A hexapod robot is a mechanical vehicle that walks on six legs. Since a robot can be statically stable on three or more legs, a hexapod robot has a great deal of flexibility in how it can move. If legs become disabled, the robot may still be able to walk. Furthermore, not all of the robot’s legs are needed for stability; other legs are free to reach new foot placements or manipulate a payload.
Many hexapod robots are biologically inspired by Hexapoda locomotion. Hexapods may be used to test biological theories about insect locomotion, motor control, and neurobiology.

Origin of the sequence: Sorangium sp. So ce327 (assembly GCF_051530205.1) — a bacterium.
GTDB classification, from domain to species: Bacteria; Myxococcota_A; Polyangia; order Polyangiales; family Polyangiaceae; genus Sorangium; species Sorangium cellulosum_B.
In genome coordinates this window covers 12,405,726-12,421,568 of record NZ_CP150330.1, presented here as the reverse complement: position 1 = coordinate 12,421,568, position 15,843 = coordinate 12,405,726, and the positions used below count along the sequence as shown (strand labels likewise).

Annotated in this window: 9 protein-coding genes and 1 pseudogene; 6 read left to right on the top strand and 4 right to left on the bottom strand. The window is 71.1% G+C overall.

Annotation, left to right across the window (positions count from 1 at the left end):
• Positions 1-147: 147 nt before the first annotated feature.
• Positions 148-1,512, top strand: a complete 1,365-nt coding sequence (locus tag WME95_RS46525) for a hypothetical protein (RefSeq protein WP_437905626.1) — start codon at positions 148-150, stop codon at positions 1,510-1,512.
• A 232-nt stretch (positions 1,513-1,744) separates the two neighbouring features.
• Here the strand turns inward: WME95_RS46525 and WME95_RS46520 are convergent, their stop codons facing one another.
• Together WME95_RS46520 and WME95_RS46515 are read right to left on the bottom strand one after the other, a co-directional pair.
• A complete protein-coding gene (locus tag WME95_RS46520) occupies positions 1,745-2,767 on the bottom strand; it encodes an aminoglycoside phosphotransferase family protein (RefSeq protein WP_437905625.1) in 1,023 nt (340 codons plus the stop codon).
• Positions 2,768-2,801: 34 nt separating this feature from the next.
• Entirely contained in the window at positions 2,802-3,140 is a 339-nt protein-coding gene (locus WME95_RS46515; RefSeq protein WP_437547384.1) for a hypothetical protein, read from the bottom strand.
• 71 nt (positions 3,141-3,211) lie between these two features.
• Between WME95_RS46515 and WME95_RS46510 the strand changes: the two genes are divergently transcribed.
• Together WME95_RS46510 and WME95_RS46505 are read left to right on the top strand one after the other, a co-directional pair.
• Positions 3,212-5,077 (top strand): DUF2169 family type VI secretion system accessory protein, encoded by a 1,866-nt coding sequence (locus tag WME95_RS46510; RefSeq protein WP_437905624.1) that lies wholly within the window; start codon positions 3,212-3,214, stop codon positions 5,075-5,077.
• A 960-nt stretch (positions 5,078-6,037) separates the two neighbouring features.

Hexapod designs vary in leg arrangement. Insect-inspired robots are typically laterally symmetric, such as the RiSE robot at Carnegie Mellon. A radially symmetric hexapod is ATHLETE (All-Terrain Hex-Legged Extra-Terrestrial Explorer) robot at JPL. Typically, individual legs range from two to six degrees of freedom. Hexapod feet are typically pointed, but can also be tipped with adhesive material to help climb walls or wheels so the robot can drive quickly when the ground is flat.